The ascension of our Lord into glory is the seal on his resurrection. Jesus taught Nicodemus, “No one has gone up to heaven except the one who has come down from heaven, the Son of Man” (John 3:13). St. Paul further explains that the ascension is the sign of his victory over the Hades, the kingdom of death, “What does ‘he ascended’ mean except that he also descended into the lower regions of the earth? The one who descended is also the one who ascended far above all the heavens, that he might fill all things” (Ephesians 4:9-10).

As God, the Lord does not change, for he reigns with his Father in glory forever. But in the ascension, Jesus in his human nature, one person as the Word of God and Son of God and incarnate man, lifts up our human nature to the right hand of the Father in the hope of life and deification. St. John tells us of this hope, “Beloved, we are God’s children now; what we shall be has not yet been revealed. We do know that when it is revealed we shall be like him, for we shall see him as he is” (1 John 3:2-3).

The liturgy of the Church teaches us the same mystery, “Ascending in glory today from the Mount of Olives, through your great love, you lifted up our fallen nature and enthroned it with the father on high” (Vespers). This was done out of love for us, “Having so loved human nature, you granted that it may be enthroned with you. In your compassion you united it with yourself, in union with it you have suffered, and by your passion you glorified it, O God, beyond all suffering” (Vespers).

Meditation by Archpriest David Petras

Ascension Thursday

“…He ascended into heaven and sits at the right hand of the Father.”
Tomorrow, May 10th, is Ascension Thursday, a holy day of obligation. The Divine Liturgy will be offered at 9:00 a.m. (in Ukrainian) and at 7:00 p.m. (in English).
“It is no exaggeration to say that the feasts of Annunciation and Christmas have their exact counterpart and, indeed, their fulfillment in the Ascension. Christ united himself to our nature in order to raise us up to God. The Word became flesh and made his home among men, but through the Ascension, “the head of our human race is at home, where only God is at home.” And he ascended, not to abandon the earth—much less his flesh—but to fill all things with himself” (Hieromonk Herman (Majkrzak)).

Peter Struk fell asleep in the Lord

Peter Struk, 94, of North Haven, passed away peacefully on Thursday, May 3, 2018 at the MidState Medical Center, Meriden with his family by his side. He was the beloved husband of 70 years to Melanie Horn Struk. Peter was born on June 3, 1923 in Brzezany, Village of Litiatyn, Region of Galizien, Ukraine and was the son of the late Jacob and Chyma Slywka Struk. Peter was a member of the Carpenters Union Local #79, and worked as an installation technician for Atlantic Floor Covering in New Haven until his retirement. He was an avid gardener and a member of St. Michael’s Ukrainian Church for many years. Father of Peter H. (Victoria) Struk and the late Anna E. Struk. Grandfather of Peter A. and Sarah Struk.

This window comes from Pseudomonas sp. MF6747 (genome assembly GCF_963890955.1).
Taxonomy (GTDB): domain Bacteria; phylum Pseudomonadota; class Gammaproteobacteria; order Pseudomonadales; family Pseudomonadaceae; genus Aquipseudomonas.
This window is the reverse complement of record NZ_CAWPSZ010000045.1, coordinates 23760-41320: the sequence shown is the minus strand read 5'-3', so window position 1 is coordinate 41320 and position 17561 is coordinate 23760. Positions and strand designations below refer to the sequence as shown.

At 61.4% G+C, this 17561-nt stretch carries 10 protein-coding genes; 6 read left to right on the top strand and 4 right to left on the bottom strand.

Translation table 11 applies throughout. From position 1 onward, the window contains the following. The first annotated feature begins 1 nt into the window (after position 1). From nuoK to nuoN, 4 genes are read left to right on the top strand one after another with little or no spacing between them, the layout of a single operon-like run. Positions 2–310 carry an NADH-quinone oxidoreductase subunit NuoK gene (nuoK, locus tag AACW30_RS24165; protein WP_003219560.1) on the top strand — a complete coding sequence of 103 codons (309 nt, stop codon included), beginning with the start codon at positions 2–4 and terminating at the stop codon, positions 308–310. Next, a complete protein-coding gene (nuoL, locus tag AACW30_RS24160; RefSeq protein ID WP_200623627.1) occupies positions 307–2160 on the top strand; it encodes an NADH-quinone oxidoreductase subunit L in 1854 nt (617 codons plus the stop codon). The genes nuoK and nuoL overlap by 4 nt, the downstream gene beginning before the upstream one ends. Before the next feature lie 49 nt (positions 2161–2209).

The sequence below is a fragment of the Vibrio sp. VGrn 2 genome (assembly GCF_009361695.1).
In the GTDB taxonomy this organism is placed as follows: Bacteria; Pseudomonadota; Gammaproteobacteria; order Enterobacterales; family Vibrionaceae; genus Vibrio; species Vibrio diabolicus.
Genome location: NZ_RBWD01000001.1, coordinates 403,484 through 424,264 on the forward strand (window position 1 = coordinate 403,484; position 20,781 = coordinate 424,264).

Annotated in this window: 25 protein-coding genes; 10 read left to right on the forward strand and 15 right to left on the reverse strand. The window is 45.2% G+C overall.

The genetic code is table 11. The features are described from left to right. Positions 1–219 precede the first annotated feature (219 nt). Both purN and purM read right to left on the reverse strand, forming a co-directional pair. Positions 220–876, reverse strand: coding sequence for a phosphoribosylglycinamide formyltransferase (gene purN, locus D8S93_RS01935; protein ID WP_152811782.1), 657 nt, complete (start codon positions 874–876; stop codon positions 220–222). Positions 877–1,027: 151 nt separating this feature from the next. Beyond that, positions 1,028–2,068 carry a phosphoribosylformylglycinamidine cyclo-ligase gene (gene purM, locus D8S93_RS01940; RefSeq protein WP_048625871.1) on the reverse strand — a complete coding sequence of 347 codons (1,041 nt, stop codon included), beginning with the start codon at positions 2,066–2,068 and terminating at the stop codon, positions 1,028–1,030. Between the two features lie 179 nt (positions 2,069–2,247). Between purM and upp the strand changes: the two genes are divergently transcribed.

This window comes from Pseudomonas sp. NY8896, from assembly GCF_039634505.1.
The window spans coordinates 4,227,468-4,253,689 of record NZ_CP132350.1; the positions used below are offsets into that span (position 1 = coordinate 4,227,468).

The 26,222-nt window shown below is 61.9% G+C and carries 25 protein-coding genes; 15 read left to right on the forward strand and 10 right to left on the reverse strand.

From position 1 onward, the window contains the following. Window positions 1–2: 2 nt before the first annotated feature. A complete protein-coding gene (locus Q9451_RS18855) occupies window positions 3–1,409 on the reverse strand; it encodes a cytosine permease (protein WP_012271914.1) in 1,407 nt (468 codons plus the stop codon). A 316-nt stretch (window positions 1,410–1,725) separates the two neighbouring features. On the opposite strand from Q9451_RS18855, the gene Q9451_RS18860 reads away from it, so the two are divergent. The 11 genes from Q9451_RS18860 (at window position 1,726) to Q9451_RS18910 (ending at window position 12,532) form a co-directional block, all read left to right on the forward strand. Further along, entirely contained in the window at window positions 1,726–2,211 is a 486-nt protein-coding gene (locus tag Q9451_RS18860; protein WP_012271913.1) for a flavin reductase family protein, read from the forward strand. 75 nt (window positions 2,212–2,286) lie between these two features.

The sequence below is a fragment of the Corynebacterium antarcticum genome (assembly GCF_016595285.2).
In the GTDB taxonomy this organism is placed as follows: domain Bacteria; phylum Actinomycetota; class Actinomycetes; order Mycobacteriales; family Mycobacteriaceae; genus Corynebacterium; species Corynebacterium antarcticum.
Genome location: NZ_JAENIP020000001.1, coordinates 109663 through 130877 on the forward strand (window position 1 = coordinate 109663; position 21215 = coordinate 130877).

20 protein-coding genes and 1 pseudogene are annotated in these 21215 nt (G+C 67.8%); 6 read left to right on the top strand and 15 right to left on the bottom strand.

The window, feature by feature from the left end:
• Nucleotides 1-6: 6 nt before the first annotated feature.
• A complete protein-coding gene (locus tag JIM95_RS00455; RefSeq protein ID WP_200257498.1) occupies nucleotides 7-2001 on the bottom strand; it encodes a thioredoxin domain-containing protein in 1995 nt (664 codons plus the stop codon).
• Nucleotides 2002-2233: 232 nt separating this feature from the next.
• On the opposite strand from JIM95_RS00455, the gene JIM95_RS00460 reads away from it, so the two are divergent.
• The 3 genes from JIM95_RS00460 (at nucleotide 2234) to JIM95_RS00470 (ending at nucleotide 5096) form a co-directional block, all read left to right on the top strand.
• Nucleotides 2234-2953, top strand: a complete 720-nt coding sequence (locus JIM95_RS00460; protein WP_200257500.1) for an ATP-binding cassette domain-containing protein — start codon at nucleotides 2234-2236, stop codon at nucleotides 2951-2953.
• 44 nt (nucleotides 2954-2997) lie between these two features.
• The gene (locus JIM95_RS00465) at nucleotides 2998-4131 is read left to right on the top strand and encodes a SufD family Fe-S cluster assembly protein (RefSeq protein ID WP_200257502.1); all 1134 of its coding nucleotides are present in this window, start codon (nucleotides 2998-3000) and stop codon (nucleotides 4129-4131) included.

Funeral services will be conducted in the North Haven Funeral Home, 36 Washington Avenue, Saturday morning at 10:30 a.m. with Father Iura Godenciuc. Family and friends may call from 9:00 a.m. until time of service. Interment will follow in All Saints Cemetery.

Prayers for God’s mercy on Peter and his eternal memory.

St John the Theologian

[Today] On May 8, we celebrate one of the two feasts of the Holy Apostle and Evangelist John, the brother of James. The other is on September 26, the day of his falling asleep. The fourth Gospel is attributed to John, and we can truly call it a “theo-logical,” for it witnesses most clearly to the mystery of the Incarnation, of the Word of God taking flesh in the womb of the Holy Theotokos for our salvation. It is the most sublime Gospel, and it gave John the title “Theologian.” 

The Byzantine Church have this gospel a certain priority, and it is read in the most joyful and glorious time of the year, from Pascha to Pentecost. This Gospel is the very essence of the apostolic witness, through which we come to faith in Christ, as indeed John foretold, when the risen Jesus says to Thomas, “Blessed are those who have not seen and have believed,” (John 20:29) because we have all heard of the divinity of the Lord through the witness of the apostles. Some try to discredit Christian faith by pointing out that John’s Gospel was the last to be written, that the first Gospel, Mark, does not mention the divinity of Jesus, and that faith in the Incarnation is then a later Christian development. They do this by trying to fit the Gospels into a linear line, from the earliest to the latest, and it is easy to fall for this. 

However, the development of the Gospels in not linear, but they arise from different communities, and each has a vision of Christ. Indeed, does not St. Mathew’s Gospel proclaim the truth of the Trinity, where the risen Jesus proclaims, “Go, therefore, and make disciples of all nations, baptizing them in the name of the Father, and of the Son, and of the holy Spirit” (Matthew 28:19). And – yes – there are many other witnesses to Jesus’ divinity in the epistles and apostolic writings. The letter to the Hebrews says, “[Jesus] who is the refulgence of [the Father’s] glory, the very imprint of his being, and who sustains all things by his mighty word” (Hebrews 1:3). Rejoice, therefore, in this holy season in the glory of the risen Christ so beautifully proclaimed by John. It is John who tells us, “God is light, and in him there is no darkness at all. If we say, “We have fellowship with him,” while we continue to walk in darkness, we lie and do not act in truth. But if we walk in the light as he is in the light, then we have fellowship with one another, and the blood of his Son Jesus cleanses us from all sin” (1 John 1:5-7).